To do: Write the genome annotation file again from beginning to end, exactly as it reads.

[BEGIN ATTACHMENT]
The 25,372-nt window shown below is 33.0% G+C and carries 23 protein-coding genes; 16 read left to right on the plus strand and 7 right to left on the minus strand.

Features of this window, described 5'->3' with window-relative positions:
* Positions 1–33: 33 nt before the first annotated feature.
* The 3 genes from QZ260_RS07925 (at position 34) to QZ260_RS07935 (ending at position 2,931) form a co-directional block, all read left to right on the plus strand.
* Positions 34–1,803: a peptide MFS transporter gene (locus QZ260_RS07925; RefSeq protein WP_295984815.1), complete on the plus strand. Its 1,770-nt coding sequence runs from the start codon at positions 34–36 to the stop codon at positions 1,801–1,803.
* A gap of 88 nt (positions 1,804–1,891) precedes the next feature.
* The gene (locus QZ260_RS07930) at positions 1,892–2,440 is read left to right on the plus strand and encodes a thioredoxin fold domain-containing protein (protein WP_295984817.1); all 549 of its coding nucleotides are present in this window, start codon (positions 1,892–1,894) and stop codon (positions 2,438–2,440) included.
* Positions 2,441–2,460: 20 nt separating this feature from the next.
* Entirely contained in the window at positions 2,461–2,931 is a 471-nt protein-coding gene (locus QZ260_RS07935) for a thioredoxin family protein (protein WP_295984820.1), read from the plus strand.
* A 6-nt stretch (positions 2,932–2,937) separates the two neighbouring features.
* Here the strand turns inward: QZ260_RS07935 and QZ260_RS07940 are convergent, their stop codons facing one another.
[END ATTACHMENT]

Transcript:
The 25,372-nt window shown below is 33.0% G+C and carries 23 protein-coding genes; 16 read left to right on the plus strand and 7 right to left on the minus strand.

Features of this window, described 5'->3' with window-relative positions:
* Positions 1–33: 33 nt before the first annotated feature.
* The 3 genes from QZ260_RS07925 (at position 34) to QZ260_RS07935 (ending at position 2,931) form a co-directional block, all read left to right on the plus strand.
* Positions 34–1,803: a peptide MFS transporter gene (locus QZ260_RS07925; RefSeq protein WP_295984815.1), complete on the plus strand. Its 1,770-nt coding sequence runs from the start codon at positions 34–36 to the stop codon at positions 1,801–1,803.
* A gap of 88 nt (positions 1,804–1,891) precedes the next feature.
* The gene (locus QZ260_RS07930) at positions 1,892–2,440 is read left to right on the plus strand and encodes a thioredoxin fold domain-containing protein (protein WP_295984817.1); all 549 of its coding nucleotides are present in this window, start codon (positions 1,892–1,894) and stop codon (positions 2,438–2,440) included.
* Positions 2,441–2,460: 20 nt separating this feature from the next.
* Entirely contained in the window at positions 2,461–2,931 is a 471-nt protein-coding gene (locus QZ260_RS07935) for a thioredoxin family protein (protein WP_295984820.1), read from the plus strand.
* A 6-nt stretch (positions 2,932–2,937) separates the two neighbouring features.
* Here the strand turns inward: QZ260_RS07935 and QZ260_RS07940 are convergent, their stop codons facing one another.